Employee data protection is becoming increasingly important in the daily practice as a result of a gradually digitalized working environment. Data are not only produced when working at modern workstations using IT-infrastructures but also at various conceivable work steps involving the use of technical aids.
Due to the constitutionally protected informational self-determination in Germany, the
- processing, and
of an employee's personal data by an employer is legally permitted in certain cases only and prohibited in all others. Infringements of employee data privacy regulations may entail heavy fines.
German employers should therefore ensure they observe data protection regulations and make the company's internal processes compliant. This applies in particular as the General Data Protection Regulation (GDPR), by which data privacy laws have been revised and strengthened, entered into force in May 2018.
According to German data protection law, the handling of personal data is subject to a general prohibition with a reservation of permission. This also applies to employment relationships and data privacy for employees.
The collection, processing, and use of personal data is, hence, only admissible if expressly permitted by law or other legal provision or if the employee has given his/her consent. The Federal Data Protection Act (Bundesdatenschutzgesetz, BDSG) expressly provides that the collection, processing, and use of personal data is permitted if required in the context of
- taking a decision on whether to establish an employment relationship (selecting candidates naturally involves the collection and processing of personal data), and
- executing or terminating an employment relationship (this applies especially to payroll accounting and keeping personnel files).
In view of the open wording of the BDSG regarding employee data protection, companies should conclude their own company policies with regard to any other type of data collection or use that may be relevant for the employment relationship, including
- the use of the company's means of information and telecommunication, including any private use by an employee where appropriate (so-called IT policy);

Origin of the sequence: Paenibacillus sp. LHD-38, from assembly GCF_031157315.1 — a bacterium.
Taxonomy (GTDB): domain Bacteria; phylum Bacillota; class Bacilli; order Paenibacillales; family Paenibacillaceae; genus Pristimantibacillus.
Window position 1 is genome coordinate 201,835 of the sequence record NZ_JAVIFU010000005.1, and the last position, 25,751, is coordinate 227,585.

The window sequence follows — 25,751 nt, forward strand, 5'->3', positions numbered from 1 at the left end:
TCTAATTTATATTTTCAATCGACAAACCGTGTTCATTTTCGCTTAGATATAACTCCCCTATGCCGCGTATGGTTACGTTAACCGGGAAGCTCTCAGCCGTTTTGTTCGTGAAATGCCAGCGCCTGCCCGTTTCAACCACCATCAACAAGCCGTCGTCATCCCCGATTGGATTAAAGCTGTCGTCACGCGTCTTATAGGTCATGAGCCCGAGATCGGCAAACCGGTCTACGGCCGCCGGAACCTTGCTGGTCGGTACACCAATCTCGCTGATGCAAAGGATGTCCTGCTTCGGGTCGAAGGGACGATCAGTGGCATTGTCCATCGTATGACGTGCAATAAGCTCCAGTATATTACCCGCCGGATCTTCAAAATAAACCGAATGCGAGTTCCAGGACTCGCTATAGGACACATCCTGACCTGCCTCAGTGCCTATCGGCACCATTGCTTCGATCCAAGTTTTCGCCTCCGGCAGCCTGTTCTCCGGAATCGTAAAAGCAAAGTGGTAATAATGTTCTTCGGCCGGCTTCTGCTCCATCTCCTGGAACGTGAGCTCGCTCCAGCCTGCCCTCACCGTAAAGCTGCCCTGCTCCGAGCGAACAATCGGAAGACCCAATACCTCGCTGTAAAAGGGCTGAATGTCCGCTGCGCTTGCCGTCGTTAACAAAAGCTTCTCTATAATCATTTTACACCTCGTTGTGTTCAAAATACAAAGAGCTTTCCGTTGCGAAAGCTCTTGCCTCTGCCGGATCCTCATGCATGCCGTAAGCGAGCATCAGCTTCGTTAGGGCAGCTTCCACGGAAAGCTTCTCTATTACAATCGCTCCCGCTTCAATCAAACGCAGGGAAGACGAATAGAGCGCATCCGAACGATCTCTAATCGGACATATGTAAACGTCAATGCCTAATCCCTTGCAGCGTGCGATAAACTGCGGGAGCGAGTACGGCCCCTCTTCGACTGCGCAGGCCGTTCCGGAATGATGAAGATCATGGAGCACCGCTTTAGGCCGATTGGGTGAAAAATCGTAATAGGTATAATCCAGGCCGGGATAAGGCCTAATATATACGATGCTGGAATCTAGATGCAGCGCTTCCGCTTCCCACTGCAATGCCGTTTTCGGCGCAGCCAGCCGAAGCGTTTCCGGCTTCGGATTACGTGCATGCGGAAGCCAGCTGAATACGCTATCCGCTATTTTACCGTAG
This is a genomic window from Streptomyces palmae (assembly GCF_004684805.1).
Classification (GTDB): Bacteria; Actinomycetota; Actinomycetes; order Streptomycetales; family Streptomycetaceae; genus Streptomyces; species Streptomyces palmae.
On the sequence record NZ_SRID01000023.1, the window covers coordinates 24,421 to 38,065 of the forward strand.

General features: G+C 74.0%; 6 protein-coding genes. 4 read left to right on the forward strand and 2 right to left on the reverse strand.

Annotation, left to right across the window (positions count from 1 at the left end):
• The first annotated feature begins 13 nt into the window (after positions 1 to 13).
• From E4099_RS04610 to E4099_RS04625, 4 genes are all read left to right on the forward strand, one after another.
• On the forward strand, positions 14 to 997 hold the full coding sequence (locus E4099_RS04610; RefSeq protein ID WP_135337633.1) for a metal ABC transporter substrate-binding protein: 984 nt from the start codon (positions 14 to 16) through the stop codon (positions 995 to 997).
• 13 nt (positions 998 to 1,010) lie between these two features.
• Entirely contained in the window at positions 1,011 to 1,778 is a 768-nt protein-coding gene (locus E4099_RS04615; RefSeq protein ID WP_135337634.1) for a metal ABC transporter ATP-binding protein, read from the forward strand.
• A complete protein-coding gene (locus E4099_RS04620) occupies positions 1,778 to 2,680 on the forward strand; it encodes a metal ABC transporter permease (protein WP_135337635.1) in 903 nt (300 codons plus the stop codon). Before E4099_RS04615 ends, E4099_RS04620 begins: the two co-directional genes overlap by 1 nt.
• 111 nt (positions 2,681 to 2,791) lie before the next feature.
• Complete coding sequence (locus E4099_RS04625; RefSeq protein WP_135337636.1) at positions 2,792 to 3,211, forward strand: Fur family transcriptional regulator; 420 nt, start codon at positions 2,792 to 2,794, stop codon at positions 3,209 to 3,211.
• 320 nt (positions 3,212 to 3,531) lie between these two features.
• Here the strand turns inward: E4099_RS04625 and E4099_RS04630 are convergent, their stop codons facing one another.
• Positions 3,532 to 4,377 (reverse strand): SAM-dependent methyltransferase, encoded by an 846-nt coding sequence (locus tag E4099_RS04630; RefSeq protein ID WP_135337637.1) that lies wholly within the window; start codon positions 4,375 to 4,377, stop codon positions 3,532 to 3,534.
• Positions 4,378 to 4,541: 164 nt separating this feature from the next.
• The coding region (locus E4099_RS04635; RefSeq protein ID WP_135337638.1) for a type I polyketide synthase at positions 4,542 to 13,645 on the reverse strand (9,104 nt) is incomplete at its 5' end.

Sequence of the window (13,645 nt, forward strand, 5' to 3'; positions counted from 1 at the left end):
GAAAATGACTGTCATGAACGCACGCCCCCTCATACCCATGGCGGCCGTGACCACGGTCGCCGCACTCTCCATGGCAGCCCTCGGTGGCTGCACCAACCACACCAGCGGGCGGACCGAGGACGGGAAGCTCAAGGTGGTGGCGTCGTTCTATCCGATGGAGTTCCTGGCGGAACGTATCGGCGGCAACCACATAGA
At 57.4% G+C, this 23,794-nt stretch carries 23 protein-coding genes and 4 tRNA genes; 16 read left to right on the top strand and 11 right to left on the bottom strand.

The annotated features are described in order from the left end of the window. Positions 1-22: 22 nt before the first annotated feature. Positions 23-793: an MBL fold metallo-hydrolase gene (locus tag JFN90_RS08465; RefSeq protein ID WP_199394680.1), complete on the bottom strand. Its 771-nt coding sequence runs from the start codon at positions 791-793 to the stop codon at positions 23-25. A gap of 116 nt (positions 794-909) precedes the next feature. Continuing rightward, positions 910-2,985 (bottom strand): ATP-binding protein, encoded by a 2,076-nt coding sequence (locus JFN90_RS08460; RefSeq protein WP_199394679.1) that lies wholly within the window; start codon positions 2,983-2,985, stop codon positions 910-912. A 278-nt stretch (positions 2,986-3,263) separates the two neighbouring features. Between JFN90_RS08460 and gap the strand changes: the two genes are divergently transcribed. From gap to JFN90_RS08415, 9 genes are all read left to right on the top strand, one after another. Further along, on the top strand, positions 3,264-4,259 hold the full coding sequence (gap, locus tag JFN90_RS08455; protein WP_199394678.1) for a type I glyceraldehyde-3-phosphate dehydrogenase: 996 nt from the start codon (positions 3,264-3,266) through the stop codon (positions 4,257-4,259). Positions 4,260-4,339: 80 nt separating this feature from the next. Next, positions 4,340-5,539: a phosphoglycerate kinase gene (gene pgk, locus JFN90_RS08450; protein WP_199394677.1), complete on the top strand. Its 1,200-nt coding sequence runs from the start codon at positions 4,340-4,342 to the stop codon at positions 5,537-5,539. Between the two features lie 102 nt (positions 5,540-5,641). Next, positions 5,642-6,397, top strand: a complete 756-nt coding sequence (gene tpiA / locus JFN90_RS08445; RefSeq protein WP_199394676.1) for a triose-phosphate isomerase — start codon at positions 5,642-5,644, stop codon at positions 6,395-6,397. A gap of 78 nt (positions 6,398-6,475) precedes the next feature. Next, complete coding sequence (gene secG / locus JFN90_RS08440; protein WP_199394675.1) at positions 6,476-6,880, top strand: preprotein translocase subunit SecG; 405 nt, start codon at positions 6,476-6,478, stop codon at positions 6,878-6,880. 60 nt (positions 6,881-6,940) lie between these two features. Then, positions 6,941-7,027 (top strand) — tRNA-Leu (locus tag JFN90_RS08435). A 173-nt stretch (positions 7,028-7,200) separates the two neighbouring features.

- the use of an electronic time-recording system;
- the possibility to analyze call and internet logs by the employer, where appropriate; or
- video monitoring at the company, where appropriate.
The legally compliant drafting of such company policies often causes problems to companies and organizations in Germany. We will be pleased to determine the need for regulations within your company and assist you step by step in drafting, negotiating, and concluding legally valid company policies.
When collecting or processing data as part of the employment relationship, the employee's consent is only of minor significance as a justification because the employee can revoke it at any time.
Certain situations involving aspects of data protection law cannot be solved by way of comprehensive company policies, however. In such cases, the employer may need the employee's consent. As the wording of an adequately defined consent has to meet stringent legal requirements, there are numerous sources of errors lurking here. Our German employment law attorneys will be pleased to assist you in drafting a legally compliant wording.
In companies employing 20 or more employees, the employer has to appoint a data protection officer to monitor compliance with the Federal Data Protection Act. At the same time, the works council is entitled to demand information from the employer within the scope of its general monitoring tasks.
In relations with the data protection officer and/or the employer, conflicts regularly occur when the works council believes that applicable data protection regulations are inadequately or not at all observed by the employer. Even in this regard, the employer will be well advised to set up work processes in line with the strict statutory provisions and to make sure they are complied with.
Special care must be taken when transmitting employee data within a group of companies or in matrix organization structures as no intra-group exemption rule applies with respect to employee data security.
According to the limits set by the German federal data protection law, only the employer company is entitled to collect, process, and use the data, but no other group company. This applies even if such other company runs the HR department for the whole group. In this case, the conclusion of a (group-wide) company policy is recommended.
According to the GDPR, among other aspects, the obligations imposed on employers with respect to the production of documentation and other supporting material are very stringent. Infringements regarding the employee data privacy may be severely punished due to the new provisions relating to applicable fines.
Fines of up to 4% of the overall global turnover will be possible. At the same time, any natural persons involved may be exposed to fines up to EUR 20 million. To avoid such consequences, we can help you in drafting and implementing a legally compliant employee data protection policy.
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